WE ARE AWARE of SsangYong’s shoddy rep when it comes to hideous styling, with previous product presumably drawing inspiration from hippopotamuses and their ilk. The previous gen ladder-frame Korando, designed by lesser-known Brit Ken Greenly, contained an ungainly blend of soft style lines across geometric surfaces and provided a perfect benchmark for auto-ugly.
The new Korando is different, and for good reason. Under new brand owners Mahindra the company is now able to marshal more resources and called in the design prowess of ItalDesign boss Giorgetto Giugiaro himself – a man who’s CV extends from the Mk1 VW Golf to the Lancia Delta Integrale, BMW M1 (plus its 2008 homage) and the Maserati Bora. So it’s a looker, especially in eye-searing orange with substantial 18-inch alloy hoops in each corner to emphasise its tough, compact form. This is Ssangyong’s first monocoque construction on the Korando, a model they’ve cultivated since 1974 when it was that country’s first self-developed four-wheel drive.
The new body-coloured door handles and rugged grey cladding on the lower surfaces are good touches, as is the ambient lighting cast from the door mirrors. Spec levels in general are high for your R294 995, including an interior decked out in dark leather to complement the sombre plastics. An MP3 compatible entertainment system with USB and Aux inputs takes centre stage with climate control and trip controls occupying the centre stack. Ergonomics are a bit unorthodox but it’s all there in a simple layout with a clean aesthetic.
A large glasshouse (and this is where the Sportage suffers) ensures great visibility from the cabin and delivers a great sense of space in the living area. The raised body means there’s no intrusive transmission tunnel in the rear, where three occupants can be seated comfortably with great access to an array of hidey holds and holders.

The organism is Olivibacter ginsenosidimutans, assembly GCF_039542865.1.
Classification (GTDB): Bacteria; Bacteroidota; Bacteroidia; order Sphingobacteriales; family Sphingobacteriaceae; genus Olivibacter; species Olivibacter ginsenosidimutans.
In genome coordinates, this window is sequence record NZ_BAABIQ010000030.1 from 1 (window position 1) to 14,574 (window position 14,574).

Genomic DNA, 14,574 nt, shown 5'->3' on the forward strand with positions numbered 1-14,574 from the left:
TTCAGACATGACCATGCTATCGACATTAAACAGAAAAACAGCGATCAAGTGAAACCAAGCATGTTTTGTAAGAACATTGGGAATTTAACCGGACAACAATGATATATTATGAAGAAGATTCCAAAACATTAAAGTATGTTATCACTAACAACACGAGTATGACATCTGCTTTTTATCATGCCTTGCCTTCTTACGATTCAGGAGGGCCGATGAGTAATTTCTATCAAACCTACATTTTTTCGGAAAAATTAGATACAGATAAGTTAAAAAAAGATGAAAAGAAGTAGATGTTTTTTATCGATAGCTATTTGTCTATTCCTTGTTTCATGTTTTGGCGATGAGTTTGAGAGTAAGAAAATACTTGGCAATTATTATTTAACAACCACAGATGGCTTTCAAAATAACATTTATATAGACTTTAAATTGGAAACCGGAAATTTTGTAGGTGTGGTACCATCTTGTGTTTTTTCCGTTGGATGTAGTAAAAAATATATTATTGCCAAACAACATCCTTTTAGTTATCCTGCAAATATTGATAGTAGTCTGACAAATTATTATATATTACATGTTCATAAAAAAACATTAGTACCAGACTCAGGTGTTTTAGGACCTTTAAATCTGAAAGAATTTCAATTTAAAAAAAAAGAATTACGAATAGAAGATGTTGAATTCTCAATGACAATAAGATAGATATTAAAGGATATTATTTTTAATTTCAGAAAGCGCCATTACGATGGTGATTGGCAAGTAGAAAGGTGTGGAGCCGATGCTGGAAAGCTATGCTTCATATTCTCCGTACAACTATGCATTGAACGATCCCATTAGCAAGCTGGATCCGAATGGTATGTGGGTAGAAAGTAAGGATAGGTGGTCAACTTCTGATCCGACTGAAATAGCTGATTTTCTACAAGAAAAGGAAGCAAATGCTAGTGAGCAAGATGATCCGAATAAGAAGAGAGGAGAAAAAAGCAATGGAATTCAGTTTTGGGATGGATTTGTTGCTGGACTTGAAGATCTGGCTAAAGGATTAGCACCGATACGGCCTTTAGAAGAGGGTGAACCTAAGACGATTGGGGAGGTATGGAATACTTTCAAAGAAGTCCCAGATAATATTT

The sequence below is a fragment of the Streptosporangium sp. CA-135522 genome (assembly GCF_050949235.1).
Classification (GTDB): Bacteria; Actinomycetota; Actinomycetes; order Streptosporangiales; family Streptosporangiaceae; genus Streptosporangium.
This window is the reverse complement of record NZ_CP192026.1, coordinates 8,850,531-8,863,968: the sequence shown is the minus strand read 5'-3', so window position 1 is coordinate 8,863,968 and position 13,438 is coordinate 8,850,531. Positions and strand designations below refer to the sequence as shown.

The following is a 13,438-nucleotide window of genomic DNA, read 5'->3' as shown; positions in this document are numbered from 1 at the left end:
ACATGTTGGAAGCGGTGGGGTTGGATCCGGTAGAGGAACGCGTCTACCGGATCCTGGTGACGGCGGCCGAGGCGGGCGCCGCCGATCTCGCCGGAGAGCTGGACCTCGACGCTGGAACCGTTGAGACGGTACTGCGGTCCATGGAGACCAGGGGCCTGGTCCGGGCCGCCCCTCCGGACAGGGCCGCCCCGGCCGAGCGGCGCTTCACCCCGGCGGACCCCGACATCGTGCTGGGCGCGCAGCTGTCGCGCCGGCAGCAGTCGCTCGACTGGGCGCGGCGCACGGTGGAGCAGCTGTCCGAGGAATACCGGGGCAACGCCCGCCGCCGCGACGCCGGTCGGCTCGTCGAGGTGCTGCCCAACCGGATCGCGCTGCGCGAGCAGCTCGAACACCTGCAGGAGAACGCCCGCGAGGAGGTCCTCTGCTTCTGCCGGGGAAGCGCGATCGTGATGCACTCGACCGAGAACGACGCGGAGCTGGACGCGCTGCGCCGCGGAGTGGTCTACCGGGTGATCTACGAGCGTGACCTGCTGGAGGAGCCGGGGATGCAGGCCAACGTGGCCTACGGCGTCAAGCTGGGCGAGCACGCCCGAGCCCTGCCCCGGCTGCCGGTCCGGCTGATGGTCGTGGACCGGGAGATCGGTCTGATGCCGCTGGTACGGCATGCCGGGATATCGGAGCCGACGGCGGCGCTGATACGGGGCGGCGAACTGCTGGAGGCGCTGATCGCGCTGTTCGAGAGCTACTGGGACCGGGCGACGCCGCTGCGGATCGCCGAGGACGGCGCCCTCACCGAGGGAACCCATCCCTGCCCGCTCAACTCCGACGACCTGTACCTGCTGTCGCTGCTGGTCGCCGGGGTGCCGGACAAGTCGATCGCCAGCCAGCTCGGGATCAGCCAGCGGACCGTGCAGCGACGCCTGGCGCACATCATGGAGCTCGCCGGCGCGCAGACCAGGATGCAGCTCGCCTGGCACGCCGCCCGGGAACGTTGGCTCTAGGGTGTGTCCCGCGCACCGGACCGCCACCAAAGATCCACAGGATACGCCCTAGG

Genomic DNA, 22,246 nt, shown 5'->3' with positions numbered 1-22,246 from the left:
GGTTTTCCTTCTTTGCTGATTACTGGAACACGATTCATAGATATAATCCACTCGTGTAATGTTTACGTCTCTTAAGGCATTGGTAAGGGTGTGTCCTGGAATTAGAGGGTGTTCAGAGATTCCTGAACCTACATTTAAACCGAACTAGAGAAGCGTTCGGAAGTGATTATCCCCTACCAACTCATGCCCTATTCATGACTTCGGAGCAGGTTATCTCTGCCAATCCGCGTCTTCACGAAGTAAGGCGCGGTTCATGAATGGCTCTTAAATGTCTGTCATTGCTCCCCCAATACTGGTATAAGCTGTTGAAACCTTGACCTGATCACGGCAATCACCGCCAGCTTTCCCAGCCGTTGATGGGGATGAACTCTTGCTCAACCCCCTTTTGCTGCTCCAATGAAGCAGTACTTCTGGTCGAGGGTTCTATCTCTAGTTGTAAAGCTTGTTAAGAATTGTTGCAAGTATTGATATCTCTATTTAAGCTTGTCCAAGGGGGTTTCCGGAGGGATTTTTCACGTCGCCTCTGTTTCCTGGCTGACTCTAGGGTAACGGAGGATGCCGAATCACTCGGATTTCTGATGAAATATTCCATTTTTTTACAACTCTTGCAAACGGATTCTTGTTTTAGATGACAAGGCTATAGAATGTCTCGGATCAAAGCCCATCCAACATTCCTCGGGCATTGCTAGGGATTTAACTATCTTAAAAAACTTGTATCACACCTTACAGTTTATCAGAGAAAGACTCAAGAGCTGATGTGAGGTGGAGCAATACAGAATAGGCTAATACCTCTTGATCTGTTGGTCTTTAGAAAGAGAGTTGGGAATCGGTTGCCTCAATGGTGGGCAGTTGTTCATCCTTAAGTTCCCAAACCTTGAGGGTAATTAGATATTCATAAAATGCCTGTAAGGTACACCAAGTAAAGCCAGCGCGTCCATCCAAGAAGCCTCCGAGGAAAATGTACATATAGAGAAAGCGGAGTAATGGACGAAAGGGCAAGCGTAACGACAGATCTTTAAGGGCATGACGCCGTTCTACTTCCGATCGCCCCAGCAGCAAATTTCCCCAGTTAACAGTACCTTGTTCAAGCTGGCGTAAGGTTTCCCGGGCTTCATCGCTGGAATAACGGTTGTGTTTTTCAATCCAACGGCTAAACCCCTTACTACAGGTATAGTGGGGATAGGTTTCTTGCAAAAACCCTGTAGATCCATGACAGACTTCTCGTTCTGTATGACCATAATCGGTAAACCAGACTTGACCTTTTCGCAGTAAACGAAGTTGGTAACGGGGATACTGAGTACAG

Fire up the 2.0-litre turbodiesel and you’re greeted with a refined engine note at idle that rises to a more agricultural clatter when you pile on revs. It pulls cleanly and strongly through its six manual cogs with that 350Nm of torque instantly accessible until you close in on the red line at which point power drops off dramatically. Chuck the Korando into a couple of bends and it feels just as you’d expect a 1.5-tonne front-wheel drive hatch to feel: loads of fun. SsangYong clearly hasn’t skimped on the suspension which is MacPherson struts up front and a multi-link rear, with anti-roll bars front and back. Get it horribly wrong and thankfully the maker hasn’t skimped on safety, with a multi-dispersion crash structure engineered into the monocoque, complemented by driver and passenger airbags and active head restraints. ABS and EBD systems are also at work. The front-drive version (a 4WD option and automatic gearboxes are to be made available) delivers impressive claimed efficiency figures, measured at 159g/km for carbon emissions and a combined fuel cycle of 6.1ℓ/100km. Who would have thought it? We have here a desirable SsangYong.